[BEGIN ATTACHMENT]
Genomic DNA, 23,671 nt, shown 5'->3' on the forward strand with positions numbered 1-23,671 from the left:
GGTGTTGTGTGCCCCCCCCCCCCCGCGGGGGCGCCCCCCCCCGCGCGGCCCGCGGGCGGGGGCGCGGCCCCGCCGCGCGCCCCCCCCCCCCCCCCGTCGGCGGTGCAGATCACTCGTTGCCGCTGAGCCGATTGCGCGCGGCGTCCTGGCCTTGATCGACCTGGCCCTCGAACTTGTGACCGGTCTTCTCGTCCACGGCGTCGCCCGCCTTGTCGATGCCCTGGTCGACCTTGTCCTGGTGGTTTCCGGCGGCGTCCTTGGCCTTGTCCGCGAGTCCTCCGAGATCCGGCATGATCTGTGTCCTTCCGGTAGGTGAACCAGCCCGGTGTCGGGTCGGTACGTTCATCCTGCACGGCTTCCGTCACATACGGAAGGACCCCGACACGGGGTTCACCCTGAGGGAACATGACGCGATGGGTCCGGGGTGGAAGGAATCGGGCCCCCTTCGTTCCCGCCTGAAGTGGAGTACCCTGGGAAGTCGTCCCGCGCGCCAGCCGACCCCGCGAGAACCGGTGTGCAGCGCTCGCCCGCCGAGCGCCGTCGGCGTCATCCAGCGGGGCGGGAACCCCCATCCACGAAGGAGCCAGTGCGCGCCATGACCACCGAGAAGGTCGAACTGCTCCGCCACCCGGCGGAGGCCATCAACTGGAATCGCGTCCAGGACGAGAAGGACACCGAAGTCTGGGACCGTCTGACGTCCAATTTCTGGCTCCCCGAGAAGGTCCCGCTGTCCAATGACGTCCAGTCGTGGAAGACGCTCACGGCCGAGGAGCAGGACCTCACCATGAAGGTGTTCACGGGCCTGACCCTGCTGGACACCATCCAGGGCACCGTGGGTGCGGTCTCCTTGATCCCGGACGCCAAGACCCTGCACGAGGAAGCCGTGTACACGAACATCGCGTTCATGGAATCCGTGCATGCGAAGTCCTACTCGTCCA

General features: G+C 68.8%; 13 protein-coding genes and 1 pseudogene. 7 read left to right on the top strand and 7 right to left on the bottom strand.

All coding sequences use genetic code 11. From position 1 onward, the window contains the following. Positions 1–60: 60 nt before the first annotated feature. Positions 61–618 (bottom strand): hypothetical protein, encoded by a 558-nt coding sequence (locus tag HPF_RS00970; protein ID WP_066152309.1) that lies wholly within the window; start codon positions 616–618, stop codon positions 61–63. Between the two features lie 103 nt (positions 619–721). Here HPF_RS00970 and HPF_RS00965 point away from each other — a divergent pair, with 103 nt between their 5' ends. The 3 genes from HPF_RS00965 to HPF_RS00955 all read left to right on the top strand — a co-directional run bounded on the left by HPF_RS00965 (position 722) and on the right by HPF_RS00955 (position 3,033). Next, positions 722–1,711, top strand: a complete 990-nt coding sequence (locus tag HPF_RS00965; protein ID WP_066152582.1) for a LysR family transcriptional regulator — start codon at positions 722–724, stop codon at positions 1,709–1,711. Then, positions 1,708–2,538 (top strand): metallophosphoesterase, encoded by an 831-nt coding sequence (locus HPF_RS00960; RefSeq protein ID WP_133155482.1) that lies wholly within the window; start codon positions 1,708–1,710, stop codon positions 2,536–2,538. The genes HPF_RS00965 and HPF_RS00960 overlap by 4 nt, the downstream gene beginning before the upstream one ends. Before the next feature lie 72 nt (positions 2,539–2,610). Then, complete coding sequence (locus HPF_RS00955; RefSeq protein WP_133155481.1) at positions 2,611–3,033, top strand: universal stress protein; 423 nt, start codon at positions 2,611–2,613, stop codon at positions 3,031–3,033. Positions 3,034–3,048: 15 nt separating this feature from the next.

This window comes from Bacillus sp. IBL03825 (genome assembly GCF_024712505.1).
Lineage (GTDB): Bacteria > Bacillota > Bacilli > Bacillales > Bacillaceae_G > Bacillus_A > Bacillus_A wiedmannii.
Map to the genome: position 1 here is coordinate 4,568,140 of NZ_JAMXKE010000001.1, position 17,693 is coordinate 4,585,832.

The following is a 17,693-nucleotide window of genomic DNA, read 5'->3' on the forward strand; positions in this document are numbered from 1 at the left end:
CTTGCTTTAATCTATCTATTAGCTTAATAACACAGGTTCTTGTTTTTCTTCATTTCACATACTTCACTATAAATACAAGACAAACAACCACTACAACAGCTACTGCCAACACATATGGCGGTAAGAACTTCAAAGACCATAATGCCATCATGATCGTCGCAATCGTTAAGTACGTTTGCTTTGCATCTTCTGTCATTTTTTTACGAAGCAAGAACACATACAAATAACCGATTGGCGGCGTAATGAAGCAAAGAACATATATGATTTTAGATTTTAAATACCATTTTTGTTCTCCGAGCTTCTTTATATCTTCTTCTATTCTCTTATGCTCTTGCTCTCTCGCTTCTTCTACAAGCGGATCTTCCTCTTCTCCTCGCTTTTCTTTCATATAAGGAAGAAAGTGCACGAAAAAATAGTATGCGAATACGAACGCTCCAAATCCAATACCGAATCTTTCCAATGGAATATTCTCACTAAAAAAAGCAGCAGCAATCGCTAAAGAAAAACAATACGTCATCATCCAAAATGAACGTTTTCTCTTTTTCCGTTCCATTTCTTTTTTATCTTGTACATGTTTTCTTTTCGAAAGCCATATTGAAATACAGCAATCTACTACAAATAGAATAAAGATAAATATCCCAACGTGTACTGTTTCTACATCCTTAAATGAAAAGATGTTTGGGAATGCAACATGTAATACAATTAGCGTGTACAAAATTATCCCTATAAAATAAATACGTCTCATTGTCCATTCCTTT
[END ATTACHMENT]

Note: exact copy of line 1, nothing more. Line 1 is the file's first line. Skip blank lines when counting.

Genomic DNA, 23,671 nt, shown 5'->3' on the forward strand with positions numbered 1-23,671 from the left: